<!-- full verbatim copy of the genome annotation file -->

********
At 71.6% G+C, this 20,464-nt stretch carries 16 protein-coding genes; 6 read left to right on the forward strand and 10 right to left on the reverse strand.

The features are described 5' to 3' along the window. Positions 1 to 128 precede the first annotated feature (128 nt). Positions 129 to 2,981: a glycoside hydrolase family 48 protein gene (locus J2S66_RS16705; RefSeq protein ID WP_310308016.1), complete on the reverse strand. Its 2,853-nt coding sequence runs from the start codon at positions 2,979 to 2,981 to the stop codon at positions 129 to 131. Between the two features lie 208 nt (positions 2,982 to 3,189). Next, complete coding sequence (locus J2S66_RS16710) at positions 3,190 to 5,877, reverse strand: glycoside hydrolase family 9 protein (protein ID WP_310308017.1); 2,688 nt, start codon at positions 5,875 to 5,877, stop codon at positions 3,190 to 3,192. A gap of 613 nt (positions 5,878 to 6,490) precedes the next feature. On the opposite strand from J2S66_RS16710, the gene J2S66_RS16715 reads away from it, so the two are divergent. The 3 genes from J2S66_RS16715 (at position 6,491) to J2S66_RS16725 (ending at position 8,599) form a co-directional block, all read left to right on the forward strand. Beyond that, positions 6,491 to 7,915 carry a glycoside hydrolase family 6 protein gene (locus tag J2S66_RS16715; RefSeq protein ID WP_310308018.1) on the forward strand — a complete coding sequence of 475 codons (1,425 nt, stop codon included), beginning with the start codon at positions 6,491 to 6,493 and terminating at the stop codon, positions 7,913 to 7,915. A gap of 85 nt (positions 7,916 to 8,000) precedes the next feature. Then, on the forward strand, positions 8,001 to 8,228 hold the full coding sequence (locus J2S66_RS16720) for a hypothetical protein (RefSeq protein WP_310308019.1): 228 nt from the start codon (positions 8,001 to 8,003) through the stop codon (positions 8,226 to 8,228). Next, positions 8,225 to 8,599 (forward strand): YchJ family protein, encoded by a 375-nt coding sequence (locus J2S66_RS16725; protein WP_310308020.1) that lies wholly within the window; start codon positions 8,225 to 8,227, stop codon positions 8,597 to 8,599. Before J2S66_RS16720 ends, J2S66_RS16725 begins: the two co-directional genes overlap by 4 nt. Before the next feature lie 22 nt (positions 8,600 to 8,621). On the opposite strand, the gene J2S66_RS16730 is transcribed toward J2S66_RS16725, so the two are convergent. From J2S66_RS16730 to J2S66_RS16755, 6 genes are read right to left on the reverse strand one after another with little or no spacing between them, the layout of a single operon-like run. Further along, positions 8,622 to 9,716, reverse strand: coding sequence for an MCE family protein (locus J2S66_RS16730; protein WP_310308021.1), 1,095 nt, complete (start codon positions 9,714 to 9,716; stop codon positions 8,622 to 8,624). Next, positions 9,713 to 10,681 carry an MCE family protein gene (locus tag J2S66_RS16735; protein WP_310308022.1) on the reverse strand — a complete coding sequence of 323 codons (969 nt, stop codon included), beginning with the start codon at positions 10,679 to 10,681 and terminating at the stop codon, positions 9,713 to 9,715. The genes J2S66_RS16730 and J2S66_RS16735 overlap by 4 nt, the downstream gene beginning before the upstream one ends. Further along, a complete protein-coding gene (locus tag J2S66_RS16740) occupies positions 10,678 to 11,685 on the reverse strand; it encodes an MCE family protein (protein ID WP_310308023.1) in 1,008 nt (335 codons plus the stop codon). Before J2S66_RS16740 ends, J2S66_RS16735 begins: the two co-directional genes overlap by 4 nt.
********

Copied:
At 71.6% G+C, this 20,464-nt stretch carries 16 protein-coding genes; 6 read left to right on the forward strand and 10 right to left on the reverse strand.

The features are described 5' to 3' along the window. Positions 1 to 128 precede the first annotated feature (128 nt). Positions 129 to 2,981: a glycoside hydrolase family 48 protein gene (locus J2S66_RS16705; RefSeq protein ID WP_310308016.1), complete on the reverse strand. Its 2,853-nt coding sequence runs from the start codon at positions 2,979 to 2,981 to the stop codon at positions 129 to 131. Between the two features lie 208 nt (positions 2,982 to 3,189). Next, complete coding sequence (locus J2S66_RS16710) at positions 3,190 to 5,877, reverse strand: glycoside hydrolase family 9 protein (protein ID WP_310308017.1); 2,688 nt, start codon at positions 5,875 to 5,877, stop codon at positions 3,190 to 3,192. A gap of 613 nt (positions 5,878 to 6,490) precedes the next feature. On the opposite strand from J2S66_RS16710, the gene J2S66_RS16715 reads away from it, so the two are divergent. The 3 genes from J2S66_RS16715 (at position 6,491) to J2S66_RS16725 (ending at position 8,599) form a co-directional block, all read left to right on the forward strand. Beyond that, positions 6,491 to 7,915 carry a glycoside hydrolase family 6 protein gene (locus tag J2S66_RS16715; RefSeq protein ID WP_310308018.1) on the forward strand — a complete coding sequence of 475 codons (1,425 nt, stop codon included), beginning with the start codon at positions 6,491 to 6,493 and terminating at the stop codon, positions 7,913 to 7,915. A gap of 85 nt (positions 7,916 to 8,000) precedes the next feature. Then, on the forward strand, positions 8,001 to 8,228 hold the full coding sequence (locus J2S66_RS16720) for a hypothetical protein (RefSeq protein WP_310308019.1): 228 nt from the start codon (positions 8,001 to 8,003) through the stop codon (positions 8,226 to 8,228). Next, positions 8,225 to 8,599 (forward strand): YchJ family protein, encoded by a 375-nt coding sequence (locus J2S66_RS16725; protein WP_310308020.1) that lies wholly within the window; start codon positions 8,225 to 8,227, stop codon positions 8,597 to 8,599. Before J2S66_RS16720 ends, J2S66_RS16725 begins: the two co-directional genes overlap by 4 nt. Before the next feature lie 22 nt (positions 8,600 to 8,621). On the opposite strand, the gene J2S66_RS16730 is transcribed toward J2S66_RS16725, so the two are convergent. From J2S66_RS16730 to J2S66_RS16755, 6 genes are read right to left on the reverse strand one after another with little or no spacing between them, the layout of a single operon-like run. Further along, positions 8,622 to 9,716, reverse strand: coding sequence for an MCE family protein (locus J2S66_RS16730; protein WP_310308021.1), 1,095 nt, complete (start codon positions 9,714 to 9,716; stop codon positions 8,622 to 8,624). Next, positions 9,713 to 10,681 carry an MCE family protein gene (locus tag J2S66_RS16735; protein WP_310308022.1) on the reverse strand — a complete coding sequence of 323 codons (969 nt, stop codon included), beginning with the start codon at positions 10,679 to 10,681 and terminating at the stop codon, positions 9,713 to 9,715. The genes J2S66_RS16730 and J2S66_RS16735 overlap by 4 nt, the downstream gene beginning before the upstream one ends. Further along, a complete protein-coding gene (locus tag J2S66_RS16740) occupies positions 10,678 to 11,685 on the reverse strand; it encodes an MCE family protein (protein ID WP_310308023.1) in 1,008 nt (335 codons plus the stop codon). Before J2S66_RS16740 ends, J2S66_RS16735 begins: the two co-directional genes overlap by 4 nt.